A Wichita statistician skeptical of electronic voting security endorsed Tuesday a recommendation by the Kansas secretary of state to allow post-election audits to determine whether mistakes or fraud occurred on Election Day. Elizabeth Clarkson, chief statistician at the National Institute for Aviation Research affiliated with Wichita State University, told the Topeka-Shawnee County League of Women Voters the conversation might be moving in the right direction with Secretary of State Kris Kobach’s proposal to amend state law to enable auditing of ballots. “I’m very pleased to see Kris Kobach propose legislation,” she said. “We do need post-election audits. Without them we don’t have transparency in our voting system.”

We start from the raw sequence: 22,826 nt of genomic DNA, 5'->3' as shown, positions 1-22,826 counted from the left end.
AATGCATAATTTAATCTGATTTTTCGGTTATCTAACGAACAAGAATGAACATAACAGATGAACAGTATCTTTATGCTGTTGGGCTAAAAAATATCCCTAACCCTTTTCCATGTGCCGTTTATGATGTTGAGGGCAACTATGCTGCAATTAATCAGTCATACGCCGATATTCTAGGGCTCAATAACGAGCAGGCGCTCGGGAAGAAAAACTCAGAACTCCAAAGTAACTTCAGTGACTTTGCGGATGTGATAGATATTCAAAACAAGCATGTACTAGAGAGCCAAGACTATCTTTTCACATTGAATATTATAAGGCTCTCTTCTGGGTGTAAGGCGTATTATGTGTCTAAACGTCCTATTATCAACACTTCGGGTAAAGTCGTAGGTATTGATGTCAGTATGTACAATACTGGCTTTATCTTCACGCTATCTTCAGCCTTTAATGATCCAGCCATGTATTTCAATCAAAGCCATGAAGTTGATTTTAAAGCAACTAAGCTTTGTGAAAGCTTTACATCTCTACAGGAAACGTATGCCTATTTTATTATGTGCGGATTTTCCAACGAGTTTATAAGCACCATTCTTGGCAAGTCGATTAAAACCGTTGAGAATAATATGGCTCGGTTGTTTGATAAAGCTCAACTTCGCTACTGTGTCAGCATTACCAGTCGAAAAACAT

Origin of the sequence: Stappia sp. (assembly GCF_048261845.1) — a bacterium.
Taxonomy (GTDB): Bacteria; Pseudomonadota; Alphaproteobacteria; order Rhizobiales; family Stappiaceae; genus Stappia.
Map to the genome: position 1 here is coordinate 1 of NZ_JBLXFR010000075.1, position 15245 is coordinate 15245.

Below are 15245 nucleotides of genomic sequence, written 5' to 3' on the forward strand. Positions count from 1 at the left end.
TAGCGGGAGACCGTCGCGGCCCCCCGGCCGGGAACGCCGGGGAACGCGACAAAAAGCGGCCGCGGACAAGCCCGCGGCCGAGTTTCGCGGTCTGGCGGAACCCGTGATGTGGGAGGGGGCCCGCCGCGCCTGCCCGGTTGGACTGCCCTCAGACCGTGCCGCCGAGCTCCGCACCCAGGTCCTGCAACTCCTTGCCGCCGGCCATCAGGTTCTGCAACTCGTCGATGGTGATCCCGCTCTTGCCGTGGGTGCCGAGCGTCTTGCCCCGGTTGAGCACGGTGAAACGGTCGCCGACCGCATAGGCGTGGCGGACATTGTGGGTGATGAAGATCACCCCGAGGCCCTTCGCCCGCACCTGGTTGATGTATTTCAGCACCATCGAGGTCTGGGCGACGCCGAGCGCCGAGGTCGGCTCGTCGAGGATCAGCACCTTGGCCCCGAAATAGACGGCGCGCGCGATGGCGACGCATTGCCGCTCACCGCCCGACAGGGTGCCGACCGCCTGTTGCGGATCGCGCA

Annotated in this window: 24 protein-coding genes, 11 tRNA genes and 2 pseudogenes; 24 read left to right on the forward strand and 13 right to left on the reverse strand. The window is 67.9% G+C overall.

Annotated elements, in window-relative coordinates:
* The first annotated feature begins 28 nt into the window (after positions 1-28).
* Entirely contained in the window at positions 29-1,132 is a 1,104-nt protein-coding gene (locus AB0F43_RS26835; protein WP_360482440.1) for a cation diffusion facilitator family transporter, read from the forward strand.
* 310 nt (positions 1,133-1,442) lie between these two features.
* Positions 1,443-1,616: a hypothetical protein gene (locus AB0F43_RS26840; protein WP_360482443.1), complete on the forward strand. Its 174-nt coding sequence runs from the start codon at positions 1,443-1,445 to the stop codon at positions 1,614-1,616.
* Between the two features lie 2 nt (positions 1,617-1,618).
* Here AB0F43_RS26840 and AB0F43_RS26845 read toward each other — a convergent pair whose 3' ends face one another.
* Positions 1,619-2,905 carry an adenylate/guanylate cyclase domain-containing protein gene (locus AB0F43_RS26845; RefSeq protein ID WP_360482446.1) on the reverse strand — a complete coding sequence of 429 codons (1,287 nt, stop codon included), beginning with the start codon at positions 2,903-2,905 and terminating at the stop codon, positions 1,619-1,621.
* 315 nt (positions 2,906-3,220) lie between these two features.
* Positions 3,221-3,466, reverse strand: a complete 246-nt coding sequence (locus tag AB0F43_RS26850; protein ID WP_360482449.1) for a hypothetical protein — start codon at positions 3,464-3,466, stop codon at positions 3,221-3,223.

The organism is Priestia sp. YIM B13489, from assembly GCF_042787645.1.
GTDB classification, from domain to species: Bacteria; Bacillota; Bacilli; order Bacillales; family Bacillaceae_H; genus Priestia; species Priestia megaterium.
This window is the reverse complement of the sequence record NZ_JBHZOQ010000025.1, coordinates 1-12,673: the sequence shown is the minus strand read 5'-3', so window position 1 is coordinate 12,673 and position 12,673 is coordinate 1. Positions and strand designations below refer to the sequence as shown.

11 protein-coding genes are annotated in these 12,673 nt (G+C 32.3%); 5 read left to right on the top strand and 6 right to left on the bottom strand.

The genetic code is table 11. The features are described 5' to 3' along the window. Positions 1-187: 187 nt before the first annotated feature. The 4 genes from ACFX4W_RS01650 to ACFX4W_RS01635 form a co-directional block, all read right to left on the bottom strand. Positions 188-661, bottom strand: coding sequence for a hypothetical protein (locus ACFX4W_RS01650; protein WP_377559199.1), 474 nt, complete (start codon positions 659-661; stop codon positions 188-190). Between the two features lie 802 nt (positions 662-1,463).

Clarkson had filed a lawsuit in Sedgwick County District Court in a bid to overcome an exemption for ballots in the Kansas Open Records Act. She sought hard copies of voting records to check the error rate by voting machines.
Kobach, the state’s top election official, said state law prohibited release of voting machine tapes targeted by Clarkson. Under a recommendation Kobach submitted to the House Elections Committee, counties would begin audits of voting equipment in 2017. Audits by bipartisan election boards would occur in public between Election Day and certification of results by county officials.
In the presentation in Topeka, Clarkson said voting machines relied upon in Kansas and other states lacked necessary sophistication to thwart sabotage. Some of the equipment appears to be a hacker’s paradise, she said.